Quick Recipes and Easy

Lightly Flavored? Water?

It jumped right out at me, that ad in one of those decidedly upscale consumer magazines. Don’t get me incorrect, I don’t subscribe to it. I don’t fit its reader profile. Wouldn’t want to. The magazine was really a free sample, something I’d sent for. I’ll try anything that’s free. Well, nearly. But this particular ad just jumped out and bit me in the nose.

The headline said something read “Lightly Flavored Water!” That’s what grabbed my attention. I hadn’t heard that term before. Lightly flavored water? “OK,” I said, “I gotta read more about this taste sensation” the ad was touting. I’d obviously missed one of life’s most captivating taste delights.

As I continued to reading, I couldn’t help but laugh. The ad took me back a bunch of years to a time when my wife and I – along with several other couples our age – were starting our families. Money for us and our circle of friends back then was a lot tighter than in became as the years passed.

One couple in that group included my cousin and her husband, a nice guy who was in the process of building up a business he’d bought by borrowing against everything he had. But, hey, many of us were bitten by that bug back then. We all wanted to own our own businesses. Some of us made it, some didn’t. Kinda like today’s world.

But what made me chuckle as I continued reading about “Lightly Flavored Water” in this yuppie magazine was how the world seems to have come nearly full circle without my realizing it.

My cousin, bless her, had developed a reputation back then for being frugal. “Cheap” was really the word we used. But only when she wasn’t within earshot. “Frugal” wasn’t a word we knew the meaning of. But we certainly knew from “cheap.” And cheap and cousin Sherry were synonymous – all because of “Lightly Flavored Water.”

Nothing by that name existed back then. In fact, people weren’t yet aware that they would someday willingly pay huge bucks for water in bottles. Water was free. It came out of the faucet by the kitchen sink. Now, of course, no one can leave home without clutching a bottle of water – 16 ounces for just $1.29. On sale. Every question yourself why you didn’t reckon of that gimmick?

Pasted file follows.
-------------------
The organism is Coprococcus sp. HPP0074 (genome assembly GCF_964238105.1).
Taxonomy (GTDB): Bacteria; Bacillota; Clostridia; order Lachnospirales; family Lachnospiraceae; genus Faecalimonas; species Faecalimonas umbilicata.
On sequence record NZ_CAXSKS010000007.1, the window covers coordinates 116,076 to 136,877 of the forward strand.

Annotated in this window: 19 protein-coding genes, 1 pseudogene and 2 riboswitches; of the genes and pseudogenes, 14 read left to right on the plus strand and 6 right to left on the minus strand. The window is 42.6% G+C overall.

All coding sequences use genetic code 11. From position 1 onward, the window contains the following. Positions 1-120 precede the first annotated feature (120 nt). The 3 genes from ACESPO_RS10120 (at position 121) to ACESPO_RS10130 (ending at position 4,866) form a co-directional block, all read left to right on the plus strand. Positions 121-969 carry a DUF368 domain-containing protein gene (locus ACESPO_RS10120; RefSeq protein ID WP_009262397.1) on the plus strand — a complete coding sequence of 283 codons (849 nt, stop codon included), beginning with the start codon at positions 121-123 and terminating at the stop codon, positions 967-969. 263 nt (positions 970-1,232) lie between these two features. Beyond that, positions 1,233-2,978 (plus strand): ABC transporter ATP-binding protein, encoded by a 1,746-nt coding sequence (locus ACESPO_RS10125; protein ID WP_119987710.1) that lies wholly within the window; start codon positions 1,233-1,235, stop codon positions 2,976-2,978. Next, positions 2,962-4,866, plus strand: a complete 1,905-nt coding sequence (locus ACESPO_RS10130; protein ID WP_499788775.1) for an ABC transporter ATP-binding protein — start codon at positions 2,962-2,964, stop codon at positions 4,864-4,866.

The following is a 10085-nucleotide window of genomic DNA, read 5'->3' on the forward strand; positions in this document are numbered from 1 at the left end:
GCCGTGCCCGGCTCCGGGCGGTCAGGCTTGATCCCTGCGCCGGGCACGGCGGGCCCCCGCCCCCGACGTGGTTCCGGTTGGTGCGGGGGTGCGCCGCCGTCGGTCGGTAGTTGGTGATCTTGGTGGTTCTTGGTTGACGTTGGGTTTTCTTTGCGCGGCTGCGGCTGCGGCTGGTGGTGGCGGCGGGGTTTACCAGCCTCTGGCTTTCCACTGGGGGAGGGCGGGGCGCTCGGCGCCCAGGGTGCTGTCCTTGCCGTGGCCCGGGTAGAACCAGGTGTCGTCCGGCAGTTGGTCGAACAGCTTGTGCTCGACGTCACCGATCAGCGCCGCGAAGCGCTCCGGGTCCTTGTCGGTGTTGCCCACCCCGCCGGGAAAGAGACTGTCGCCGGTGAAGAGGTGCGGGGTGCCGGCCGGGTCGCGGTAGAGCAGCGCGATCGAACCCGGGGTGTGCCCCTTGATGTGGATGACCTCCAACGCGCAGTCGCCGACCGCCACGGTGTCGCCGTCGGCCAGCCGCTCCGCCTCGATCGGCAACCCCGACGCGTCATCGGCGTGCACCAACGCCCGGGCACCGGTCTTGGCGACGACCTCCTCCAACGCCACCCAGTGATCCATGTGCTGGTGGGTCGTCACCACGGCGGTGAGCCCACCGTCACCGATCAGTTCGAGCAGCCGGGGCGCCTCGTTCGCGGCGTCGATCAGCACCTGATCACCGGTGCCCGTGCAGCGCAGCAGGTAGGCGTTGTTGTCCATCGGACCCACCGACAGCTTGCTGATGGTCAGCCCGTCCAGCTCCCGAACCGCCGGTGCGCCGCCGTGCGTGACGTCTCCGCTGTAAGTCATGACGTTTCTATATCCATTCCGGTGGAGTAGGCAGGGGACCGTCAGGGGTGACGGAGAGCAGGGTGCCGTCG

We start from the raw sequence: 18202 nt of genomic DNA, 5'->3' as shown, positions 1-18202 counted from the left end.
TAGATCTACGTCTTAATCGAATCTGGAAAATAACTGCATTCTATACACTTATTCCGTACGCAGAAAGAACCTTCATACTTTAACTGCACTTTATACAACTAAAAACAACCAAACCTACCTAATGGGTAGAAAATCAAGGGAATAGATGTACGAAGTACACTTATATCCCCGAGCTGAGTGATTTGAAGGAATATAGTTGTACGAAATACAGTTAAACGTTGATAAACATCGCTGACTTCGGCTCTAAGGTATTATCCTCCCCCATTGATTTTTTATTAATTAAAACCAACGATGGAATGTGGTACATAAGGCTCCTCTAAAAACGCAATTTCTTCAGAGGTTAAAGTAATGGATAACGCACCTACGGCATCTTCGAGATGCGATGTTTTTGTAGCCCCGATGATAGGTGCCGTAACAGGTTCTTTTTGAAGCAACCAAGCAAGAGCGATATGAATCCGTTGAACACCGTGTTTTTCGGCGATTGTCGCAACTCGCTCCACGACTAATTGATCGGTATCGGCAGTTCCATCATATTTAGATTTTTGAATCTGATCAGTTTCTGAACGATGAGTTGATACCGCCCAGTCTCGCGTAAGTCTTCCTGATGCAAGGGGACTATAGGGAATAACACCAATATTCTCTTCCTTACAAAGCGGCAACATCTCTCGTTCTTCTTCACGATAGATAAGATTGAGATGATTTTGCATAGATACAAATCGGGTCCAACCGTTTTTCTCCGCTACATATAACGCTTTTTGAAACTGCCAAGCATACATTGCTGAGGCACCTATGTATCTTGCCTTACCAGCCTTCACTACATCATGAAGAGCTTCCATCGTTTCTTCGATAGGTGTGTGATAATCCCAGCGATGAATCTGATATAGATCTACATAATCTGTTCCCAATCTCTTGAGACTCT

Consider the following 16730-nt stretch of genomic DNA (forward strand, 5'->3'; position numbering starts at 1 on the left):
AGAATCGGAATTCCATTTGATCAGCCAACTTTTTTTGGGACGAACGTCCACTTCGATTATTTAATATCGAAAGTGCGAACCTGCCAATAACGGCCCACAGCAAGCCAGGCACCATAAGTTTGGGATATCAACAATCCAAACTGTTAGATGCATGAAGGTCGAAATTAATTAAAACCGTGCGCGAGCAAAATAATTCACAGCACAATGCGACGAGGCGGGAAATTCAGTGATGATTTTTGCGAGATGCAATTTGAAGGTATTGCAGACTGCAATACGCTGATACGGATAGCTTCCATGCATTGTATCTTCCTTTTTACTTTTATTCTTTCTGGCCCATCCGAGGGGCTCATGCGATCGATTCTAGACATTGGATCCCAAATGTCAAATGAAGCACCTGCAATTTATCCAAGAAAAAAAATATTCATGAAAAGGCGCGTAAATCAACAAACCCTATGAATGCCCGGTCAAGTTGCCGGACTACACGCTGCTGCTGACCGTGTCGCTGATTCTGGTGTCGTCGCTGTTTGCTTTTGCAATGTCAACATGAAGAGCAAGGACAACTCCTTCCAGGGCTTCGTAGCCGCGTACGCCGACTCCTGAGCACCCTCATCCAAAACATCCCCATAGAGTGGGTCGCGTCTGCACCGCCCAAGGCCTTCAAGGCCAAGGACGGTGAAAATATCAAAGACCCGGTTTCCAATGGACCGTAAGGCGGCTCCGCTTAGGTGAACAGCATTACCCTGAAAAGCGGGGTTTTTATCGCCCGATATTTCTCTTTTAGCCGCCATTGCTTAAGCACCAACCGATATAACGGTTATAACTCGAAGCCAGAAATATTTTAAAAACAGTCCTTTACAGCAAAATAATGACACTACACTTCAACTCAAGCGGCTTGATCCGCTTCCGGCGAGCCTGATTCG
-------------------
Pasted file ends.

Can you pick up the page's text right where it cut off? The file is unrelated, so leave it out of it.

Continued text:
“Lightly Flavored Water” is an even better gimmick. And it was invented by my cousin Sherry years ago. Though she didn’t realize it at the time. And she hasn’t made even one thin dime off the thought since. But “Lightly Flavored Water” is what earned her the name, Cheap Sherry. And we weren’t talking about wine, either.

Every time we’d visit Sherry and her husband, their drink du jour was Kool-Aid®. But not just any ancient Kool-Aid. Sherry had a way for turning 10-cent packet of Kook-Aid into a endless sea of Kool-Aid.

While it might have started out as a pitcher of fruit flavored water, when it got down to that last glass of Kool-Aid in that pitcher, Cindy would head back to her kitchen and refill that pitcher with more water.

What started out as a ruby red, fruit flavored drink soon became pink. And by the time the evening was over that pink liquid became paler and lighter until it was nearly as clear as the water she kept adding to the pitcher.

By the end of the evening what we were drinking was… You guessed it. “Lightly Flavored Water.” And it certainly didn’t cost $2.00 a pint. Heck, with a dime envelope of Kool-Aid, Sherry could serve a crowd of thirsty friends for an entire evening. Endlessly.

Bless you cousin, inventive genius that you were, though perhaps a small ahead of the curve when it came to “Lightly Flavored Water.” If only we’d known, we could all have been rich.

© 2006, Philip A. Grisolia, CBC

Phil Grisolia is an award-winning copywriter as well as a consultant and business coach specializing in marketing, management and communications. An accredited Certified Business Communicator (CBC), Phil is also an author and educator. To learn more about Phil and the types of help he provides for his clients, visit PhilGrisolia.com PhilGrisolia.com While there, sign up for a free subscription to his best-in-class newsletter – Making Sense of Marketing™.

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